David R. Meldrum, MD
From UCLA to RPMG
I have been asked many times why, after spending a dozen years on the full-time faculty at UCLA, being tenured as an associate professor and sure to reach full professor in short order, I would leave for private practice. At that time being a full-time faculty member involved research, clinical care, administrative duties, and teaching. If you factor in travel for speaking engagements and professional meetings, then doing everything well and having reasonable time left over for family and leisure time is simply impossible. I particularly enjoyed patient care and did not to want to delegate it to residents and fellows, even if that was possible with something as complex as IVF. Fortunately today, there is a clinical series which allows someone to concentrate on clinical care with less research and travel. It’s unfortunate that the university took so long to realize what was glaringly apparent to me. So, after much contemplation Claudia and I decided to make the leap off of the treadmill.
Fortunately the leap wasn’t so difficult since I had a 2 year waiting list of patients at the rate that UCLA was allotting me operating room space. At that stage in the development of IVF, egg retrieval required laparoscopic surgery because ultrasound guided retrieval was just getting underway. (Our UCLA program was actually ahead of the curve on non-surgical egg retrieval having established the first successful pregnancy in the U.S. by passing a needle under ultrasound guidance across the full bladder into the ovary to draw off the eggs). Again there Alan Trouson’s lessons led me to fill the bladder with culture medium to avoid any toxic effect of urine on the eggs, which was probably crucial to our early success (her name is Greta, here with her mom, Nancy, and her dad, Dick. However, that technique was not sufficiently proven by achieving one pregnancy to abandon laparoscopic retrieval just yet). Fortunately my UCLA embryologist, Minda Hamilton, lived closer to the South Bay where my wife’s relatives lived and she accompanied me in setting up a program in Redondo Beach where we have been ever since. Dr. Art Wisot, a local physician interested in infertility, also joined us and has been a treasured colleague ever since.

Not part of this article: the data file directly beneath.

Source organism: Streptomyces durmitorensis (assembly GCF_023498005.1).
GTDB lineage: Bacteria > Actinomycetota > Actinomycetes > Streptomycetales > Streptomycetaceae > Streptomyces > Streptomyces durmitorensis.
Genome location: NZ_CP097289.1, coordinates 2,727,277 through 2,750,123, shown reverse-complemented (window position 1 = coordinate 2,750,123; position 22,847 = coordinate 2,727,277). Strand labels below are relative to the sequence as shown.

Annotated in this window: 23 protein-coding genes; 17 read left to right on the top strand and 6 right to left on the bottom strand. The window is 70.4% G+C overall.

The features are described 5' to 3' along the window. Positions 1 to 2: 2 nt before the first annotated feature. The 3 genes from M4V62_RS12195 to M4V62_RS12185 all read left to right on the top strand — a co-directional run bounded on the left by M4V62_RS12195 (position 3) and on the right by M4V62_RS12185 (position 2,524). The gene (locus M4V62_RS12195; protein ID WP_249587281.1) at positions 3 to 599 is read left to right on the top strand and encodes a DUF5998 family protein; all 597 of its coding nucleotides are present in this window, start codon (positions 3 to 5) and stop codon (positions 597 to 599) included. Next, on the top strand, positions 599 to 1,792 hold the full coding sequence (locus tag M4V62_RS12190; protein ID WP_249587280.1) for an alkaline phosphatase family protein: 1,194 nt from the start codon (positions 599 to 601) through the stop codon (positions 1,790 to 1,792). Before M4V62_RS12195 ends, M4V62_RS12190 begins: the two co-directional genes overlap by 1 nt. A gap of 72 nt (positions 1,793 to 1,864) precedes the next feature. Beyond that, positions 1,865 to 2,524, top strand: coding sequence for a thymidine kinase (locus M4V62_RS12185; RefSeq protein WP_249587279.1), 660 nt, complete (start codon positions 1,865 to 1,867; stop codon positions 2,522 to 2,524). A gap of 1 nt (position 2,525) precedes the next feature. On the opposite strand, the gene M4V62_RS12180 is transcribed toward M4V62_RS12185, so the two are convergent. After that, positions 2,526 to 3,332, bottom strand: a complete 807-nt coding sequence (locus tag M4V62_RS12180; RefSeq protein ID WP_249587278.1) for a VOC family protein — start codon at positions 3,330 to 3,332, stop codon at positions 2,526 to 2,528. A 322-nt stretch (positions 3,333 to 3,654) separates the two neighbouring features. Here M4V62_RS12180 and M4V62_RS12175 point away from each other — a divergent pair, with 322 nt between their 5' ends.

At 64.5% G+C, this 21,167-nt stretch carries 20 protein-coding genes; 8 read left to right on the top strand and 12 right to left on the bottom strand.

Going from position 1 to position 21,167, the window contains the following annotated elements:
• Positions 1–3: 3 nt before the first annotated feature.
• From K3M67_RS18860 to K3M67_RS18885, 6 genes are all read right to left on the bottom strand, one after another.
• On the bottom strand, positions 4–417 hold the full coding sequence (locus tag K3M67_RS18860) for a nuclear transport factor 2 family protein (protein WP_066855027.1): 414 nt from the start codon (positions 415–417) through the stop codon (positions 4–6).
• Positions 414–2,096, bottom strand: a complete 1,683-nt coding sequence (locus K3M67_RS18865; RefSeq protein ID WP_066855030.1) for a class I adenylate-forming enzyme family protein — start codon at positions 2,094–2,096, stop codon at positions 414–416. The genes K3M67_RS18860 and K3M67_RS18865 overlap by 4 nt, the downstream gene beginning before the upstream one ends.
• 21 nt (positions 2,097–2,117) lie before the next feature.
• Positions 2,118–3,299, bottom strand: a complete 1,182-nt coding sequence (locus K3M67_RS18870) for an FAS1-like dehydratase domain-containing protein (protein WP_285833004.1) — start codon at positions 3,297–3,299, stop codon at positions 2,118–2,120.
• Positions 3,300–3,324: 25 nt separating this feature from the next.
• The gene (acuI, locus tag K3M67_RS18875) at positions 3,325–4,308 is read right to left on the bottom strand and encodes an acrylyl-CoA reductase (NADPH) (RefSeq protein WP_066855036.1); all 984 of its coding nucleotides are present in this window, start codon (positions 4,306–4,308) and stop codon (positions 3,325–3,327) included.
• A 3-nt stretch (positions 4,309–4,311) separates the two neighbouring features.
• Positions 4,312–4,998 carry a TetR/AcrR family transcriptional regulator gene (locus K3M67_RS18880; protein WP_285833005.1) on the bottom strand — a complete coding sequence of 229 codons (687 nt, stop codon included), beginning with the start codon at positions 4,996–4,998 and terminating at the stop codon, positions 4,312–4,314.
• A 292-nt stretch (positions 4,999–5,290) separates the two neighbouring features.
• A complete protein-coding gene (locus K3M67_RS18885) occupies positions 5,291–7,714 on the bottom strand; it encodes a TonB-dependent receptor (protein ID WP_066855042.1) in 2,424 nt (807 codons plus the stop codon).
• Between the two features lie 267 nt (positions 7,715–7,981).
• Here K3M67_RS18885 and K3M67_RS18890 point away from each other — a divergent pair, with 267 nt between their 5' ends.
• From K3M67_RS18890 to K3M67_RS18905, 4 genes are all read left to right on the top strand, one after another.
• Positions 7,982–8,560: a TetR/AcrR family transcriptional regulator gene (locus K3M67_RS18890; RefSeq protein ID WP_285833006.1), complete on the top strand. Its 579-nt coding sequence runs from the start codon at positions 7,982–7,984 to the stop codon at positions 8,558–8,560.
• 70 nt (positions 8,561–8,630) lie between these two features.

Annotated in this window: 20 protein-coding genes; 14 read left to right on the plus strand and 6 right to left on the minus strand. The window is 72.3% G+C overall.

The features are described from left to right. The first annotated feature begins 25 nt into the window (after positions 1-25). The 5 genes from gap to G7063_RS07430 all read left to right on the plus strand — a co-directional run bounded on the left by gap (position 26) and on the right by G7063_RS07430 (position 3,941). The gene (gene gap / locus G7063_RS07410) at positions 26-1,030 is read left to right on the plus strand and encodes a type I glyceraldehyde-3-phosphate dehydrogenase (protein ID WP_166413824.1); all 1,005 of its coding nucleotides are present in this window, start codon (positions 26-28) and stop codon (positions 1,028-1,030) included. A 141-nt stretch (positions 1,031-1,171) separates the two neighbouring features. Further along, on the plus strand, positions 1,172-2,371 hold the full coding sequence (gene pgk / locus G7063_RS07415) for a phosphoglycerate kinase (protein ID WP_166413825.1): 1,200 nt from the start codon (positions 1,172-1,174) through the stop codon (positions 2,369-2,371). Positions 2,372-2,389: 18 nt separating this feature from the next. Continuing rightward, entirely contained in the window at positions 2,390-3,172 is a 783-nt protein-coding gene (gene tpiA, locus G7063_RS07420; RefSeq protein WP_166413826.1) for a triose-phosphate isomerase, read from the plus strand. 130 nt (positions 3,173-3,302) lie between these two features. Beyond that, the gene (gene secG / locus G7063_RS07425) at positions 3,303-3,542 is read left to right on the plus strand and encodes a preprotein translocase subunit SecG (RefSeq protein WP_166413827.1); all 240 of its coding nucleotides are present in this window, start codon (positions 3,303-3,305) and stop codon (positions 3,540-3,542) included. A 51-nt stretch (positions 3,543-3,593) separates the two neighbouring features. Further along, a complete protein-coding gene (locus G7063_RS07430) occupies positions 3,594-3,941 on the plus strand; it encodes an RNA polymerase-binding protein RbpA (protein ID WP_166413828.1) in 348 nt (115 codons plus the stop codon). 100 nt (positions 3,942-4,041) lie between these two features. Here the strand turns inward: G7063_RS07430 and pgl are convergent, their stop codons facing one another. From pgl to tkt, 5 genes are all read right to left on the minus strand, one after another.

Our Redondo Beach program flourished and although Minda recently retired, a number of key people we recruited early on are still with us many years later. Lisa, who initially began as a lab tech measuring hormones is now the IVF lab director in La Jolla, and Diane, who initially joined us as a receptionist, manages our front office people working at multiple locations. Gabe Garzo worked with us in Redondo for a few years and now heads the UCSD RPMG Regional Fertility Center in La Jolla.
However, it was still a small “mom and pop” operation and I felt we could do much better with more people on the team. Dr. Bill Yee, who was running a successful IVF program in Long Beach, actually lived closer to Redondo. We began to talk and subsequently merged into what is now known as “Reproductive Partners Medical Group” that has grown to 7 physicians, and approaching 100 employees in 4 locations (Beverly Hills, Redondo Beach, Westminster, and La Jolla). I have always believed in the value of teamwork, and RPMG illustrates that so well. Due to our high success rates and our well-organized team of professionals we have steadily grown during the recent economic downturn while other programs have seen their volume drop as much as 30%.
Our website, www.reproductivepartners.com, will give you all of the information you will need to assist you in becoming a patient. Be sure to also avail yourself of the educational material posted there, and the forum, where you can pose questions. You can see our physicians at any of the 4 locations. Our medical records are electronic, so if you find another office is more convenient for part of your care, you just need to inform the nurse taking care of you. Although your primary RPMG physician will be overseeing your care, for daily visits and for procedures you will see more than one physician. Be reassured we are all highly experienced and follow uniform protocols. Think of it as a built in second or third opinion. Four or six eyes are always better than two. If you find that you want to be followed by someone different from the physician you first saw for your new patient visit, simply ask the nurse and she will make that change. The physician will not be offended. We all want you to be as comfortable with your care as possible.
Above all keep in mind that the thing that will maximize your chance of success more than anything else is the number of treatments you have. Too many patients become discouraged and simply give up. It is well documented that in states or countries where IVF is fully covered, the major reason for failure is giving up. That is one of the reasons you may wish to have your embryos tested to be sure they have the correct complement of chromosomes (see quads). That will prevent you from going through transfers with embryos that are not capable of implanting or developing. That is also the reason we are recently suggesting multiple cycles in poor responders with freezing of all embryos and just a single embryo transfer. We know that couples have difficulty coping with multiple failures. Be sure also to take full advantage of groups with Resolve, and stress reduction techniques such as yoga and mind/body to allow you to better cope with unsuccessful cycles.
After my many years seeing infertility patients in the South Bay, most times that Claudia and I go somewhere locally for a walk we see one of my successes. Be sure to stop me and say hello. I always like to see how you’re doing, and of course to see how your kid/s are doing. Or send pictures or stop by the office. All of our staff gets a great lift out of seeing the product of their labors and their former patients as parents.